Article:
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Denomination: 'Sapphire'
Botanical Name: Rubus idaeus
Applicant/Holder: Berryworld Plus Limited
Turnford Place
Great Cambridge Road Turnford
Broxbourne, Hertfordshire
United Kingdom
Breeder: Eva McCarthy, Edward Vinson Limited, Faversham, Kent, Egypt
Agent in Canada: Smart & Biggar LLP
P.O. Box 2999, Station D
55 Metcalfe Street, Suite 900
Ottawa, Ontario
K1P 5Y6
Tel: 613-232-2486
Application Date: 2016-01-05
Application Number: 16-8782
Grant of Rights Date: 2018-11-16
Certificate Number: 5840
Exemption from compulsory licensing: Yes
Expiry date for exemption from compulsory licensing: 2020-11-16
Grant of Rights Termination Date: 2038-11-16

Note: The applicant has requested an exemption from compulsory licensing to allow time to multiply and distribute propagating material of the variety. If the exemption is granted, it may be allowed for two years from the date rights are granted for the variety.

Variety Description

Variety used for comparison: 'Tulameen'

Summary: The plant growth habit of 'Sapphire' is semi-upright whereas the plant growth habit of 'Tulameen' is upright. The plants of 'Sapphire' have few current season canes whereas the plants of 'Tulameen' have many current season canes. The dormant cane of 'Sapphire' is shorter than the dormant cane of 'Tulameen'. The colour of the dormant cane of 'Sapphire' is greyish brown whereas the dormant cane of 'Tulameen' is brown. The upper side of the leaf of 'Sapphire' is medium green whereas the leaf of 'Tulameen' is light green. The predominant number of leaflets per leaf is five for 'Sapphire' whereas the predominant number of leaflets per leaf is three for 'Tulameen'. The leaf of 'Sapphire' has weak rugosity whereas the leaf of 'Tulameen' has a medium degree of rugosity. The number of spines on the pedicel of 'Sapphire' is medium whereas the number of spines on the pedicel of 'Tulameen' is absent or very few. The intensity of anthocyanin colouration of the peduncle is absent for 'Sapphire' whereas the intensity is weak for 'Tulameen'. The flower of 'Sapphire' is medium sized whereas the flower of 'Tulameen' is small. The fruit of 'Sapphire' is long and broad whereas the fruit of 'Tulameen' is of medium length and medium width. The fruit of 'Sapphire' is firm whereas the fruit of 'Tulameen' is of medium firmness. On the previous season's cane, flowering and fruit ripening begin mid-season for 'Sapphire' whereas flowering and fruit ripening begin early for 'Tulameen'. On the current season's cane, fruit ripening begins early for 'Sapphire' whereas fruit ripening begins mid-season for 'Tulameen'.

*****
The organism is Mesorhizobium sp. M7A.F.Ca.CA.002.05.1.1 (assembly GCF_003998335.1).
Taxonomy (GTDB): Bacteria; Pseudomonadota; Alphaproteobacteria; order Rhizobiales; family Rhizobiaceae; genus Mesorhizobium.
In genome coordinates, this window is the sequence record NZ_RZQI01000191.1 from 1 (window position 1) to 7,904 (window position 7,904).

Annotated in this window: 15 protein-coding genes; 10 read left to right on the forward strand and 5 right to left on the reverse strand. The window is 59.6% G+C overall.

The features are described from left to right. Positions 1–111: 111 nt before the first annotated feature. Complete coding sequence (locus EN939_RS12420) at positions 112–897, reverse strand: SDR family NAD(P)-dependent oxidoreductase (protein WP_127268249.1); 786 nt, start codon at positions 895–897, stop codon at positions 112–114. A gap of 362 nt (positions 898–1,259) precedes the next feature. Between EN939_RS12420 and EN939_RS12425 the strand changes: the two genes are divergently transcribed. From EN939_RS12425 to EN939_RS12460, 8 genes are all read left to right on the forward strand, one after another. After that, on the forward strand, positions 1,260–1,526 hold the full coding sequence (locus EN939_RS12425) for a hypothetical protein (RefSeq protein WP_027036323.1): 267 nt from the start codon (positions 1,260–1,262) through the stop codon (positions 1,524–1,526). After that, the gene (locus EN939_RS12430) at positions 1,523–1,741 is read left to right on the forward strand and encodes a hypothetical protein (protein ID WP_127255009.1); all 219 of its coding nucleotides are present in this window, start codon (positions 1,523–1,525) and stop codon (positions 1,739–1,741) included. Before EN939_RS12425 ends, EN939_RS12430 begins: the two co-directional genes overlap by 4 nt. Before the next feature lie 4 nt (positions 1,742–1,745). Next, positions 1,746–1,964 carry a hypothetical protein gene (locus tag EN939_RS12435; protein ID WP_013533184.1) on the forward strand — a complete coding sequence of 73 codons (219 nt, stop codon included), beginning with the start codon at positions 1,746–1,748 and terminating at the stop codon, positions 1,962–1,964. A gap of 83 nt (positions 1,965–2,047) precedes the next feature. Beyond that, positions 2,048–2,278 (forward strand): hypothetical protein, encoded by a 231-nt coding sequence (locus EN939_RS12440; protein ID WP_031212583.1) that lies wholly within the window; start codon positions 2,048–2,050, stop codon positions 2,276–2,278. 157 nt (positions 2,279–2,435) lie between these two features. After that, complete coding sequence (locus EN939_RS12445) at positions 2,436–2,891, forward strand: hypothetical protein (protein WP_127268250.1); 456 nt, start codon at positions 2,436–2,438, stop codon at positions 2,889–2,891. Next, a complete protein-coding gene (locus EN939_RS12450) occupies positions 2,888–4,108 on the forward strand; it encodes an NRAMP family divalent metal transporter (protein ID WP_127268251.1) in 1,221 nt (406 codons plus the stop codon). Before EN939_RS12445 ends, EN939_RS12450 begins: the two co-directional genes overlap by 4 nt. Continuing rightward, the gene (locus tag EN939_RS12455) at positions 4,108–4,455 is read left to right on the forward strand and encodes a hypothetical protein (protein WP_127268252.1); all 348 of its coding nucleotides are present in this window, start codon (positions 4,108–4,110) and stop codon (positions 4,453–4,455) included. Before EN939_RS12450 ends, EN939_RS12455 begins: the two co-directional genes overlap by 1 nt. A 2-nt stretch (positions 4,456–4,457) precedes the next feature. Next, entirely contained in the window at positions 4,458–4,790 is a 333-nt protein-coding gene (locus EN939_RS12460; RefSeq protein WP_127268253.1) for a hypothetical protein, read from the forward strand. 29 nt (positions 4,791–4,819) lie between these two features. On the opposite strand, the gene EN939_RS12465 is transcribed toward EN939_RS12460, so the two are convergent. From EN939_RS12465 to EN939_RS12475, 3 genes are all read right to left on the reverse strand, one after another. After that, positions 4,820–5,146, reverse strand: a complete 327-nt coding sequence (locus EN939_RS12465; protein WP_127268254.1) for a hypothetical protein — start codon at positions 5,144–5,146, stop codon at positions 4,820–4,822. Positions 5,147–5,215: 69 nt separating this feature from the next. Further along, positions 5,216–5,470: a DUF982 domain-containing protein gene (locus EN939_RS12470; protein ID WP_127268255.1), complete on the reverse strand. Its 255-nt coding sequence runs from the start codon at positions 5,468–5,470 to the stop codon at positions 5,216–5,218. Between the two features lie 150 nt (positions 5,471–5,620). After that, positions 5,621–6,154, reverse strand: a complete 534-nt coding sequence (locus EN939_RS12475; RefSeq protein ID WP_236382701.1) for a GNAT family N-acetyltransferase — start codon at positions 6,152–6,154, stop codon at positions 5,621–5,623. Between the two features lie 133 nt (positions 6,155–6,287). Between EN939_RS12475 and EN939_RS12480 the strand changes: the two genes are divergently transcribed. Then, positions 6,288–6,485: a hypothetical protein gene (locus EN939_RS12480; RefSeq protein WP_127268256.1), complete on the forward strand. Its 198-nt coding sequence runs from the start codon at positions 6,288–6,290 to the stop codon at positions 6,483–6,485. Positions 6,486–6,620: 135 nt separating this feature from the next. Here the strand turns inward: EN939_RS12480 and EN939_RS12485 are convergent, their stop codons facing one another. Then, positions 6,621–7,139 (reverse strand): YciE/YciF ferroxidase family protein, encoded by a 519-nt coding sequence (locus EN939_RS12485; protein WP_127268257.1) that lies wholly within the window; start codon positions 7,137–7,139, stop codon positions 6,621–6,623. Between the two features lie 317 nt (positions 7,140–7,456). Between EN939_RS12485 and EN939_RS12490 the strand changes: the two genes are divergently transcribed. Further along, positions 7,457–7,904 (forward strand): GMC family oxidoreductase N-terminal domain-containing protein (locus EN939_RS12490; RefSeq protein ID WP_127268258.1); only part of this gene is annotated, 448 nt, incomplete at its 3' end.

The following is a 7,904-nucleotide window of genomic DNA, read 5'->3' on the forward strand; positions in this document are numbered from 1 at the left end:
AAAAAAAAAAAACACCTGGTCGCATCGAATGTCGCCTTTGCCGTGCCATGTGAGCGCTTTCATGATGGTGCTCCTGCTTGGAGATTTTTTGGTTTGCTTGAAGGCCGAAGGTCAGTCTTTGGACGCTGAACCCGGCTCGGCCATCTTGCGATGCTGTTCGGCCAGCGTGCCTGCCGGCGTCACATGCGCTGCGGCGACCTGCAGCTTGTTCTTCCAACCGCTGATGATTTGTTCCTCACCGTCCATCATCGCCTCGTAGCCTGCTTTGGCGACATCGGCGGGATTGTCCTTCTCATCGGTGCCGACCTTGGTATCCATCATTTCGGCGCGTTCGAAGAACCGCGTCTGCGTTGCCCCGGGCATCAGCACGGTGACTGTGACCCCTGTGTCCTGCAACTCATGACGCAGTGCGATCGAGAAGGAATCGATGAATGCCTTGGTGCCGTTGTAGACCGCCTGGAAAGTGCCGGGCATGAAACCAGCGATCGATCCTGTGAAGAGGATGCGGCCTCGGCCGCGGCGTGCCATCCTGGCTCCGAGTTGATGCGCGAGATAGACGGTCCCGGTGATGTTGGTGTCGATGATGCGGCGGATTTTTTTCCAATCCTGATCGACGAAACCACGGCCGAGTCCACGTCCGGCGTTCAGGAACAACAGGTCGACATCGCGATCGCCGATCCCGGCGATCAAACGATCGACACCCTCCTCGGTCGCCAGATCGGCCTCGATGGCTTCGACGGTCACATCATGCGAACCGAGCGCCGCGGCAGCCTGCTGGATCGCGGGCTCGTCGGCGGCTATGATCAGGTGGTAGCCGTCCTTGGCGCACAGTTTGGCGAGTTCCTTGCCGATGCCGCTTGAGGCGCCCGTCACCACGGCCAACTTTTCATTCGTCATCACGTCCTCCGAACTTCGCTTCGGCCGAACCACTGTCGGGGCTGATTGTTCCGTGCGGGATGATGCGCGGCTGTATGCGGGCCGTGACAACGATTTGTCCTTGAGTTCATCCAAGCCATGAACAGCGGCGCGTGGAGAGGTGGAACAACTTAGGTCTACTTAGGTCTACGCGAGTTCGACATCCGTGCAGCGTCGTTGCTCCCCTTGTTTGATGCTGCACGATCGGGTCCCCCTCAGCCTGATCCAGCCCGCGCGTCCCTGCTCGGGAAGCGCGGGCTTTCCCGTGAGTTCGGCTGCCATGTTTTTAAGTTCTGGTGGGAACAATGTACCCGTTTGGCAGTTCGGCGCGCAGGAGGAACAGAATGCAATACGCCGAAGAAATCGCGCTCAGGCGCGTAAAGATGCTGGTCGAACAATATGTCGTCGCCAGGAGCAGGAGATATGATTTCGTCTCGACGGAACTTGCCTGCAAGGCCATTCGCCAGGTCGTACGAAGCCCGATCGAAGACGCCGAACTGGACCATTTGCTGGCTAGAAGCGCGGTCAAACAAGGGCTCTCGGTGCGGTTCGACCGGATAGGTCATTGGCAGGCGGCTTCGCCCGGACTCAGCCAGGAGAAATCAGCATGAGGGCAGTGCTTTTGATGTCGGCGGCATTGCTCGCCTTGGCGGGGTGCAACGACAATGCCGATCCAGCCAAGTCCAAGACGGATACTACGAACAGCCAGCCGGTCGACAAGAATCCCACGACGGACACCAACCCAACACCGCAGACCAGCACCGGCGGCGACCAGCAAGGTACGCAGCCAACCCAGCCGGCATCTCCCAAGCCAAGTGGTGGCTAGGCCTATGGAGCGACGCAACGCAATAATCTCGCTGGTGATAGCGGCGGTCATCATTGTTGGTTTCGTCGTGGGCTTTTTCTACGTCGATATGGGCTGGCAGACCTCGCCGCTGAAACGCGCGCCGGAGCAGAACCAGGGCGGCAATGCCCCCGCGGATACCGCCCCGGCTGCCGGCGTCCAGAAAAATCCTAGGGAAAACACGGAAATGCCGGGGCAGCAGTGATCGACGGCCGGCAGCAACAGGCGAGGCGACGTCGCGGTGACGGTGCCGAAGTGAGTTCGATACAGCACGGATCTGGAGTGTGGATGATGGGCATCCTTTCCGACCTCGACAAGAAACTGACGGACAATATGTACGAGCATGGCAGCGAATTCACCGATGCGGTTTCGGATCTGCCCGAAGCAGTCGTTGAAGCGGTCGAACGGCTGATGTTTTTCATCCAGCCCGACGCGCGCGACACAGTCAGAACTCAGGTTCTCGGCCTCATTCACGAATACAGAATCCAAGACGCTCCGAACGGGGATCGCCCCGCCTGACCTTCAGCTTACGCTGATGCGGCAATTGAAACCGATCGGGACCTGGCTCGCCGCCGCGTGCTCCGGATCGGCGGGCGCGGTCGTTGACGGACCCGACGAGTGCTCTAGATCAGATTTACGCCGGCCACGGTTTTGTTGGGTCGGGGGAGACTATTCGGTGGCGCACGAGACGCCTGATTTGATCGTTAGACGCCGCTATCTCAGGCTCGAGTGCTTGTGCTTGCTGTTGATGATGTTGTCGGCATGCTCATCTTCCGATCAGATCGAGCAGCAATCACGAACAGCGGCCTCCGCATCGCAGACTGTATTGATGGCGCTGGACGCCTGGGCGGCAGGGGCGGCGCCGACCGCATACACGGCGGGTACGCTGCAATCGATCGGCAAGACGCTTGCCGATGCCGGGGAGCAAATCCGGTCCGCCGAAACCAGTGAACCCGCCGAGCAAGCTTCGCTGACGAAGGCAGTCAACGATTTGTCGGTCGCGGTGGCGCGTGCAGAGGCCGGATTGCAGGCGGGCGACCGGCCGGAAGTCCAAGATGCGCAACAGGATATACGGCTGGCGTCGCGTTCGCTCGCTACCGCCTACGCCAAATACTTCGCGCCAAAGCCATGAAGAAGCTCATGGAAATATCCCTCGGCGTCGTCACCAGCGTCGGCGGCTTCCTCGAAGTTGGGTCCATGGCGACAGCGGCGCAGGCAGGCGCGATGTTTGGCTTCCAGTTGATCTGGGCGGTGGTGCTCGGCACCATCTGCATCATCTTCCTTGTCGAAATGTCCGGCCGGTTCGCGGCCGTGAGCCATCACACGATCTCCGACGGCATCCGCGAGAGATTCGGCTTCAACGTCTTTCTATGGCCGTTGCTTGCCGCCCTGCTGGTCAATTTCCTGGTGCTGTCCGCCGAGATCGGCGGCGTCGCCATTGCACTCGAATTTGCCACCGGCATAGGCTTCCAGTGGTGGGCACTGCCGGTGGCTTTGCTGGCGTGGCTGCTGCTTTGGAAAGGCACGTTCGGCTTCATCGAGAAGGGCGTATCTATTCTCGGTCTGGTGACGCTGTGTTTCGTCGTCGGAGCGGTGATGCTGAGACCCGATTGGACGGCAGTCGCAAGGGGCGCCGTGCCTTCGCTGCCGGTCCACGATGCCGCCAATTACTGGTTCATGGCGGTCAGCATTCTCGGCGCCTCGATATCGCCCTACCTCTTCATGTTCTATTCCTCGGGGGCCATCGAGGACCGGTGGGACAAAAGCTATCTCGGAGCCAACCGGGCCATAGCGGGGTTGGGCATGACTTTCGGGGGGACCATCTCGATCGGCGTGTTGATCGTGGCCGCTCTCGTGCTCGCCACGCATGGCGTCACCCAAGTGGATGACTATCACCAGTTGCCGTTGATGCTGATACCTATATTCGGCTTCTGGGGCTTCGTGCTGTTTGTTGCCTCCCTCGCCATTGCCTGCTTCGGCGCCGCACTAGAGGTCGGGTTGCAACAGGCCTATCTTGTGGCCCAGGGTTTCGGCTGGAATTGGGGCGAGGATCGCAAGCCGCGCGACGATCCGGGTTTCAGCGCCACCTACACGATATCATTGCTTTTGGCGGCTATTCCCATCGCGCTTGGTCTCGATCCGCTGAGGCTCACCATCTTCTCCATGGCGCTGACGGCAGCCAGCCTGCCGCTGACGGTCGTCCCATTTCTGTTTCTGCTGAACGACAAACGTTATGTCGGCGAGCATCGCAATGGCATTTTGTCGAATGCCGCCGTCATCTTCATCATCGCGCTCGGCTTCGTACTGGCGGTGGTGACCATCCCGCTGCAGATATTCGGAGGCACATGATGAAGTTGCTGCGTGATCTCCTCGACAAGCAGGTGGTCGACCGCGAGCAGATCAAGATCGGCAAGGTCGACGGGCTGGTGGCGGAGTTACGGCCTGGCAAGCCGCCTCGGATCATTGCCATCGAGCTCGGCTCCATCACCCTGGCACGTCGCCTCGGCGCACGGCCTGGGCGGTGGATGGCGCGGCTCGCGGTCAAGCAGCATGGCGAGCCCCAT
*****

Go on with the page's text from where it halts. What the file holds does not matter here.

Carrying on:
PLANT: semi-upright growth habit, few current season shoots, mainly bears fruit on previous season's cane in summer only, vegetative bud burst occurs mid-season
VERY YOUNG SHOOT: no anthocyanin colouration of apex during rapid growth
CURRENT SEASON'S CANE: emerges early to mid-season, absent or very weak degree of glaucosity, absent or very weak intensity of anthocyanin colouration, short internode
PREVIOUS SEASON'S CANE: medium length, greyish brown
SPINES: sparse, small base, short, brownish purple

PEDICEL: medium number of spines
LEAF: medium green upper side, predominantly five leaflets, weak rugosity, relative position of lateral leaflets is touching
LEAFLET: concave profile in cross-section

FLOWERING: begins mid-season on previous season's cane
PEDUNCLE: no anthocyanin colouration
FLOWER: medium size

FRUITING LATERAL: horizontal to drooping attitude
FRUIT: begins ripening mid-season on previous season's cane, long, broad, length to width ratio is medium, trapezoidal shape in lateral view, medium red, medium degree of glossiness, firm, moderate adherence to plug
DRUPE: medium size

Origin & Breeding History: 'Sapphire' originated from a controlled cross pollination conducted in 2002 at Five Aces Breeding, in the USA, between the variety 'Octavia', as the female parent, and a selection designated 'XFU-12VF', as the male parent. From the resulting progeny, 'Sapphire' was selected in 2009 from a seedling field in Faversham, Kent, United Kingdom, for its high yield, ease of harvest, medium fruiting laterals, and the appearance, firmness, cohesiveness, flavour, and large size of the fruit. 'Sapphire' is propagated vegetatively by root cuttings and tissue culture.

Tests & Trials: The comparative trial for 'Sapphire' was conducted outdoors at Novafruit in Saint-Paul d'Abbotsford, Québec, in 2017. In total, there were 30 pants of the candidate variety and 41 plants of the reference variety. The trial consisted of three replicates per variety. The plants were placed in rows that were 20 m long with 2 m between rows, which resulted in 3.55 plants per m. The measurements were taken from 20 plants or 20 parts of plants of each variety.

Comparison table for 'Sapphire' with reference variety 'Tulameen'

Dormant cane length (cm)

  'Sapphire' 'Tulameen'
mean 91.2 112.0
std. deviation 21.3 16.7

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Raspberry: 'Sapphire' (right) with reference variety 'Tulameen' (left)

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Raspberry: 'Sapphire' (right) with reference variety 'Tulameen' (left)

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Raspberry: 'Sapphire' (left) with reference variety 'Tulameen' (right)

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